Materials: One copy of Power Grid, one copy of Modern Art.
Players: Three to five.
Time: Two hours? Probably more the first time.
If you're talking to two people, one with a small cut and another with multiple sclerosis, everyone present will agree that having multiple sclerosis is much worse. If you offered the two of them some magic option that would restore exactly one of them to full health, they would probably be able to agree on who should get it. But in general, how should we compare across people to figure out whose situation is worse, who would benefit more from treatment and who, everything else being equal, should be treated first? This example was easy because the difference was nice and large, but what do we do in harder cases?
One is to ask people questions like "if there were a surgery that could restore you to full health (without improving your lifespan) but had a 20% chance of killing you, would you take it?" If they say "yes" then this indicates that this disability, for this person, is more than 20% as bad as being dead. Ask these "standard gamble" questions to a lot of people with a lot of disabilities, varying the percentages, and you could build up a list of how bad different ones are, all on a common scale.
This would useful for balancing projects against each other, figuring out what to focus on, and generally setting funding priorities. Unfortunately people are really bad at answering questions like this. more...
In a discussion on Steven Pinker's piece advocating more reliance on academic qualifications for college admission and specifically test scores, two former SAT tutors objected to his claim that test prep courses "increase scores by a trifling seventh of a standard deviation (with most of the gains in the math component)": more...
I have a cheap passive DI box I use to get a balanced signal out of instruments like keyboards which would otherwise get distorted signals on long cable runs. When the Free Raisins were on tour and I was using the DI box with my footboard we started getting horrible crackling noises. I put away the DI and planned to fix it when I got home.  Yesterday I got it out and looked at it:
There's a screw missing on the mic jack. This is bad: without the support of the screws the force of plugging in cables is going to get through to the solder joints on the circuit board, which are not strong enough.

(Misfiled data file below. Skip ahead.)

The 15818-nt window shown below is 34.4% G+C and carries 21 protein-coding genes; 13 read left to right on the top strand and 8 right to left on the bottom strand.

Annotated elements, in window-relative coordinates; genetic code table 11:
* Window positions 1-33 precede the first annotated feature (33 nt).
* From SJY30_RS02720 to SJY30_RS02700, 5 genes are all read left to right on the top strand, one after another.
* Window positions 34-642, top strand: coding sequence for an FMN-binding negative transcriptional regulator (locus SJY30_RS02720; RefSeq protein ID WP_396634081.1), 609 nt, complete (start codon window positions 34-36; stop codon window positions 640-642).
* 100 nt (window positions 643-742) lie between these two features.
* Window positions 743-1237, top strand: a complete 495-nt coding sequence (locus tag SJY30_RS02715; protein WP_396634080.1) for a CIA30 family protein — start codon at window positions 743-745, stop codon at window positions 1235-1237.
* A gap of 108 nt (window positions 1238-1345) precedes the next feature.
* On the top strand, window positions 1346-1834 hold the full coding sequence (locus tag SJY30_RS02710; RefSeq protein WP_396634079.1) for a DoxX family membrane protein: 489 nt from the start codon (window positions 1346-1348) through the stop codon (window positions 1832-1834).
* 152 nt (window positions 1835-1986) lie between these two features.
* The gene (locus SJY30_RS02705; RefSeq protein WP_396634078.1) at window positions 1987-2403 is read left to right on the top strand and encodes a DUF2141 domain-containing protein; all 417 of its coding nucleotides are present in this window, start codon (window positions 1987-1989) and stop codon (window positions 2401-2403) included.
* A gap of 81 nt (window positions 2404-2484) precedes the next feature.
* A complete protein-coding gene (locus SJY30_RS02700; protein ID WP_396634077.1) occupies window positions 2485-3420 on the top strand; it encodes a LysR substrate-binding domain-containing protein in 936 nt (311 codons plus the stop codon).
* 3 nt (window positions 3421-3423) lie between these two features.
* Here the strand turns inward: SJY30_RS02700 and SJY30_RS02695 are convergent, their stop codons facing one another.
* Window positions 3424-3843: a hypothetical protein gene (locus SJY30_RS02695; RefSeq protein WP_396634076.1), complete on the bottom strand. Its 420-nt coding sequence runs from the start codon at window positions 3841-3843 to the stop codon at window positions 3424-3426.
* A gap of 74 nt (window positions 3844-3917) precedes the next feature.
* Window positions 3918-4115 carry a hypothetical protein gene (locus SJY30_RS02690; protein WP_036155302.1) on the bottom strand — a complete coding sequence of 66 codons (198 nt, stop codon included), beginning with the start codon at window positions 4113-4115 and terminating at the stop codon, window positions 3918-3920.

Opening it up, here's the circuit board:
It's an incredibly simple design. On the left we have a pair of input jacks connected in parallel. Above them there's a switch to control how much atenuation you want, which just switch the signal between a no-resistance, medium-resistance, and high-resistance path. Then theres the transformer in the middle, which converts high-impedance unbalanced input into low-impedance balanced output. On the right we have the xlr jack where the signal goes out, and above that we have the "ground lift" switch that chooses whether the ground pin of the xlr cable gets connected to the ground of the DI box.
Let's look closer at the xlr jack pins, which I was already suspecting were the problem:
A good solder joint is smooth, but the center pin here isn't. There's a little circular crack around the lead. After using a soldering iron to reflow this joint, and the other two xlr joints just in case, we have: more...
Babies need ~11hr of sleep each night and tend to wake somewhat with the sun, so a common schedule is a bedtime around 7pm and then waking up around 6am. Talking to people about infant sleep they generally say to just get used to the baby waking up early and to adopt an earlier schedule for yourself. Julia is back to work, however, so an early schedule means almost no overlap with Lily's waking hours. Six is also a lot earlier than I would like to wake up, given the option. What can we do?
Any 11hr period should be about the same to Lily if she's given the time to adjust gradually, since at five months old she's certainly not telling time yet. We tried simply pushing Lily's bed time later, but she kept waking up at about six. We have good thick curtains on the windows but still enough light gets through that it stops feeling like night by ~6am. Perhaps she's just going to wake up with the sun?
So I put tinfoil on all the window panes:
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